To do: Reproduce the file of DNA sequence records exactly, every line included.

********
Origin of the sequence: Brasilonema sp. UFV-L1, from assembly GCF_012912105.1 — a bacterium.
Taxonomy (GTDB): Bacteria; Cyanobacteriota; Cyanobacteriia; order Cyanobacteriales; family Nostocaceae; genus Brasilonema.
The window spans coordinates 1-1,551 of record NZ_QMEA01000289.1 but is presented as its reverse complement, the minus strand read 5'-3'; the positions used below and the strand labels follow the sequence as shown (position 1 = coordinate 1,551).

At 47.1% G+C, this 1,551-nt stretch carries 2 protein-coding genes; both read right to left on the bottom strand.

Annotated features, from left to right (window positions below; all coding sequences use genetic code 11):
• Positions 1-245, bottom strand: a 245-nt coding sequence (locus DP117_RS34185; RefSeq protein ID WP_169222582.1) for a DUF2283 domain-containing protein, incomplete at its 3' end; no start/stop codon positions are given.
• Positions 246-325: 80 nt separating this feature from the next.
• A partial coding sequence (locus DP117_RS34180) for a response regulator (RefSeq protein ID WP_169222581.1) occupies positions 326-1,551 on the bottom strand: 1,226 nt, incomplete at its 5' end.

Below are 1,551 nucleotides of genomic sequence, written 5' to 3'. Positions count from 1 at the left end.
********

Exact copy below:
Origin of the sequence: Brasilonema sp. UFV-L1, from assembly GCF_012912105.1 — a bacterium.
Taxonomy (GTDB): Bacteria; Cyanobacteriota; Cyanobacteriia; order Cyanobacteriales; family Nostocaceae; genus Brasilonema.
The window spans coordinates 1-1,551 of record NZ_QMEA01000289.1 but is presented as its reverse complement, the minus strand read 5'-3'; the positions used below and the strand labels follow the sequence as shown (position 1 = coordinate 1,551).

At 47.1% G+C, this 1,551-nt stretch carries 2 protein-coding genes; both read right to left on the bottom strand.

Annotated features, from left to right (window positions below; all coding sequences use genetic code 11):
• Positions 1-245, bottom strand: a 245-nt coding sequence (locus DP117_RS34185; RefSeq protein ID WP_169222582.1) for a DUF2283 domain-containing protein, incomplete at its 3' end; no start/stop codon positions are given.
• Positions 246-325: 80 nt separating this feature from the next.
• A partial coding sequence (locus DP117_RS34180) for a response regulator (RefSeq protein ID WP_169222581.1) occupies positions 326-1,551 on the bottom strand: 1,226 nt, incomplete at its 5' end.

Below are 1,551 nucleotides of genomic sequence, written 5' to 3'. Positions count from 1 at the left end.